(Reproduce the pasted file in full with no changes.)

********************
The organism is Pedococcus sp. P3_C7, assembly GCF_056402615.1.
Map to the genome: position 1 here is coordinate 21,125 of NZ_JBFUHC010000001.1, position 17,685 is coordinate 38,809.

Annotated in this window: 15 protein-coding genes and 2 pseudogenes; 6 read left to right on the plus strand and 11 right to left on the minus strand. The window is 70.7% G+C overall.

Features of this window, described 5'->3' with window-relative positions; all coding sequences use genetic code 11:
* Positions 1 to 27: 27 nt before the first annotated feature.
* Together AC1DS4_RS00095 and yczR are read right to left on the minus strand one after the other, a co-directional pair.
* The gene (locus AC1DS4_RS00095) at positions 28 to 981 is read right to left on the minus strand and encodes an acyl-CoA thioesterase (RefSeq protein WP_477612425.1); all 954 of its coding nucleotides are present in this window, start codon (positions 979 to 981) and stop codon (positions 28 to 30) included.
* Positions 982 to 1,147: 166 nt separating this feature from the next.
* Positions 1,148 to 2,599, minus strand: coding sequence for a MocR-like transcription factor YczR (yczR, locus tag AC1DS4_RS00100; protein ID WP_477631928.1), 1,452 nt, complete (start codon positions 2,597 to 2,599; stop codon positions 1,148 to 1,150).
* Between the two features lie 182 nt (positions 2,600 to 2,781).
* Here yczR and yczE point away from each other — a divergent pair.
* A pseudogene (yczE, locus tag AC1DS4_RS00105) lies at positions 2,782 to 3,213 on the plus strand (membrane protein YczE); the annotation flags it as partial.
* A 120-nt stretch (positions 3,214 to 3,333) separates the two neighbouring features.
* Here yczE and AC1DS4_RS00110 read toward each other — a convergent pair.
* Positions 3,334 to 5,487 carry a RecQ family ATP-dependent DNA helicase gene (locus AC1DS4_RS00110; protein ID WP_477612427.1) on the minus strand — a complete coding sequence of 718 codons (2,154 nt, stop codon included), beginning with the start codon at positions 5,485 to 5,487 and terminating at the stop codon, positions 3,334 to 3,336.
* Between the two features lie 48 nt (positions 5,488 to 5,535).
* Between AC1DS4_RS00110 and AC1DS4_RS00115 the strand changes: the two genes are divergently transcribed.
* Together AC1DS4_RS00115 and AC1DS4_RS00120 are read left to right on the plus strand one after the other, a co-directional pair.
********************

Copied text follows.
The organism is Pedococcus sp. P3_C7, assembly GCF_056402615.1.
Map to the genome: position 1 here is coordinate 21,125 of NZ_JBFUHC010000001.1, position 17,685 is coordinate 38,809.

Annotated in this window: 15 protein-coding genes and 2 pseudogenes; 6 read left to right on the plus strand and 11 right to left on the minus strand. The window is 70.7% G+C overall.

Features of this window, described 5'->3' with window-relative positions; all coding sequences use genetic code 11:
* Positions 1 to 27: 27 nt before the first annotated feature.
* Together AC1DS4_RS00095 and yczR are read right to left on the minus strand one after the other, a co-directional pair.
* The gene (locus AC1DS4_RS00095) at positions 28 to 981 is read right to left on the minus strand and encodes an acyl-CoA thioesterase (RefSeq protein WP_477612425.1); all 954 of its coding nucleotides are present in this window, start codon (positions 979 to 981) and stop codon (positions 28 to 30) included.
* Positions 982 to 1,147: 166 nt separating this feature from the next.
* Positions 1,148 to 2,599, minus strand: coding sequence for a MocR-like transcription factor YczR (yczR, locus tag AC1DS4_RS00100; protein ID WP_477631928.1), 1,452 nt, complete (start codon positions 2,597 to 2,599; stop codon positions 1,148 to 1,150).
* Between the two features lie 182 nt (positions 2,600 to 2,781).
* Here yczR and yczE point away from each other — a divergent pair.
* A pseudogene (yczE, locus tag AC1DS4_RS00105) lies at positions 2,782 to 3,213 on the plus strand (membrane protein YczE); the annotation flags it as partial.
* A 120-nt stretch (positions 3,214 to 3,333) separates the two neighbouring features.
* Here yczE and AC1DS4_RS00110 read toward each other — a convergent pair.
* Positions 3,334 to 5,487 carry a RecQ family ATP-dependent DNA helicase gene (locus AC1DS4_RS00110; protein ID WP_477612427.1) on the minus strand — a complete coding sequence of 718 codons (2,154 nt, stop codon included), beginning with the start codon at positions 5,485 to 5,487 and terminating at the stop codon, positions 3,334 to 3,336.
* Between the two features lie 48 nt (positions 5,488 to 5,535).
* Between AC1DS4_RS00110 and AC1DS4_RS00115 the strand changes: the two genes are divergently transcribed.
* Together AC1DS4_RS00115 and AC1DS4_RS00120 are read left to right on the plus strand one after the other, a co-directional pair.